VI. A sixth species of offence against God and religion, of which our antient books are full, is a crime of which one knows not well what account to give. I mean the offence of witchcraft, conjuration, enchantment, or sorcery. To deny the possibility, nay, actual existence, of witchcraft and sorcery is at once flatly to contradict the revealed word of God, in various passages both of the Old and New Testament: and the thing itself is a truth to which every nation in the world hath in its turn borne testimony, either by examples seemingly well attested or by prohibitory laws; which at least suppose the possibility of commerce with evil spirits. The civil law punishes with death not only the sorcerers themselves, but also those who consult them,(j) imitating in the former the express law of God,(k) “Thou shalt not suffer a witch to live.” And our own laws, both before and since the conquest, have been *equally penal; ranking this crime in the same class with heresy, and condemning both to the flames.(l) The president Montesquieu(m) ranks them also both together, but with a very different view: laying it down as an important maxim that we ought to be very circumspect in the prosecution of magic and heresy; because the most unexceptionable conduct, the purest morals, and the constant practice of every duty in life are not a sufficient security against the suspicion of crimes like these. And indeed the ridiculous stories that are generally told, and the many impostures and delusions that have been discovered in all ages, are enough to demolish all faith in such a dubious crime; if the contrary evidence were not also extremely strong. Wherefore it seems to be the most eligible way to conclude, with an ingenious writer of our own,(n) that in general there has been such a thing as witchcraft; though one cannot give credit to any particular modern instance of it.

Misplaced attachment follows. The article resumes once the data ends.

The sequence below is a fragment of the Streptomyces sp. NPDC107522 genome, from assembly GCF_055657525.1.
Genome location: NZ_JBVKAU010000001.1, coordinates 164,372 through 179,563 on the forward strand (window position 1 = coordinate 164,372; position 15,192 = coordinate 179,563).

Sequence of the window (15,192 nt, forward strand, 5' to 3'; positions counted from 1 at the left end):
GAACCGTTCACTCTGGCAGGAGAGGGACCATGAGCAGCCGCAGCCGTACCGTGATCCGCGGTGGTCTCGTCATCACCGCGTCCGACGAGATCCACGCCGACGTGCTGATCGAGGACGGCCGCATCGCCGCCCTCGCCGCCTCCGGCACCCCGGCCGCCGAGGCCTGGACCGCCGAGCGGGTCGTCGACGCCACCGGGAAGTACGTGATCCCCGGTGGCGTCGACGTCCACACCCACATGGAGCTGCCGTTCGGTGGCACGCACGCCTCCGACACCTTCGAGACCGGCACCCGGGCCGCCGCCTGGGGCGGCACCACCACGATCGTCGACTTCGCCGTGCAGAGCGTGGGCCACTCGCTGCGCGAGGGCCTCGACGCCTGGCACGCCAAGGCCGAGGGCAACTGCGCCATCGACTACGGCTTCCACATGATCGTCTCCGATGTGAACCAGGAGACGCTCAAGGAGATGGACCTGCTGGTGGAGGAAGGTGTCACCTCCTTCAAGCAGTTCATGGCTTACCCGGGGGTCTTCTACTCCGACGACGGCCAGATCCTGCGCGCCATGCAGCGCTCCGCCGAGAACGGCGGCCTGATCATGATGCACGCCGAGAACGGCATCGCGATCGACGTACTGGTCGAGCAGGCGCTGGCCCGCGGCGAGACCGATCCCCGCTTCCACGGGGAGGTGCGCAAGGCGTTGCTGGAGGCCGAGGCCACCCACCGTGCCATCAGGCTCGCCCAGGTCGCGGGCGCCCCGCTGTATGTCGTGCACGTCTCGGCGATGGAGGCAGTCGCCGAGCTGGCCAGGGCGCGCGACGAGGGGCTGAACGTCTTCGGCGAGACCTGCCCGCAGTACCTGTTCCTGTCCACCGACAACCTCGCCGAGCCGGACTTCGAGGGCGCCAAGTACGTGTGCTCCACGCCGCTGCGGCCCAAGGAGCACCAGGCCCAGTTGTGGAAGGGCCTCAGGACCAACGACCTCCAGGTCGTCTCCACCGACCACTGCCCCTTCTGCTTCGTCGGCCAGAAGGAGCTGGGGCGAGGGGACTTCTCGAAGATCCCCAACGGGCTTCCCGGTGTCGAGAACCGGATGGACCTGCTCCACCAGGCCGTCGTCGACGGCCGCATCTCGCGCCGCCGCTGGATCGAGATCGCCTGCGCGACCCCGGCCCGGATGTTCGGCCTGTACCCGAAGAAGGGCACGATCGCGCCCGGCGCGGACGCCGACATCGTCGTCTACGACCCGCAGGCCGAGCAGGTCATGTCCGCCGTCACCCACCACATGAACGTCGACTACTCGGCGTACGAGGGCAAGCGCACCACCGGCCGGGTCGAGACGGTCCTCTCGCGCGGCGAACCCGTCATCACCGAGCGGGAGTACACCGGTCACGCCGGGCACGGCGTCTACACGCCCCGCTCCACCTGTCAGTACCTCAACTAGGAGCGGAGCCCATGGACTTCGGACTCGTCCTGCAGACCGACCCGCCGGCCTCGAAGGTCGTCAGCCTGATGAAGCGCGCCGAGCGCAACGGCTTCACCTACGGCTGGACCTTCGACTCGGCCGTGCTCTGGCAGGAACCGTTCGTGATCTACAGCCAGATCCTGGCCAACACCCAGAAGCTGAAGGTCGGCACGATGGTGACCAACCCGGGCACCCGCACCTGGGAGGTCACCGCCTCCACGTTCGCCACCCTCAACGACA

Our forefathers were stronger believers when they enacted, by statute 33 Hen. VIII. c. 8, all witchcraft and sorcery to be felony without benefit of clergy; and again, by statute 1 Jac. I. c. 12, that all persons invoking any evil spirit, or consulting, covenanting with, entertaining, employing, feeding, or rewarding, any evil spirit; or taking up dead bodies from their graves to be used in any witchcraft, sorcery, charm, or enchantment; or killing or otherwise hurting any person by such infernal arts, should be guilty of felony without benefit of clergy, and suffer death. And if any person should attempt by sorcery to discover hidden treasure, or to restore stolen goods, or to provoke unlawful love, or to hurt any man or beast, though the same were not effected, he or she should suffer imprisonment and pillory for the first offence, and death for the second. These acts continued in force till lately, to the terror of all antient females in the kingdom: and many poor wretches were sacrificed thereby to the prejudice of their neighbours and their own illusions; not a few having, by some means or other, confessed the fact at the gallows. But all executions for this dubious crime are now at an end; our legislature having at length followed the wise example of *Louis XIV. in France, who thought proper, by an edict, to restrain the tribunals of justice from receiving informations of witchcraft.(o) And accordingly it is with us enacted, by statute 9 Geo. II. c. 5, that no prosecution shall for the future be carried on against any persons for conjuration, witchcraft, sorcery, or enchantment. But the misdemeanour of persons pretending to use witchcraft, tell fortunes, or discover stolen goods, by skill in the occult sciences, is still deservedly punished with a year’s imprisonment, and standing four times in the pillory.12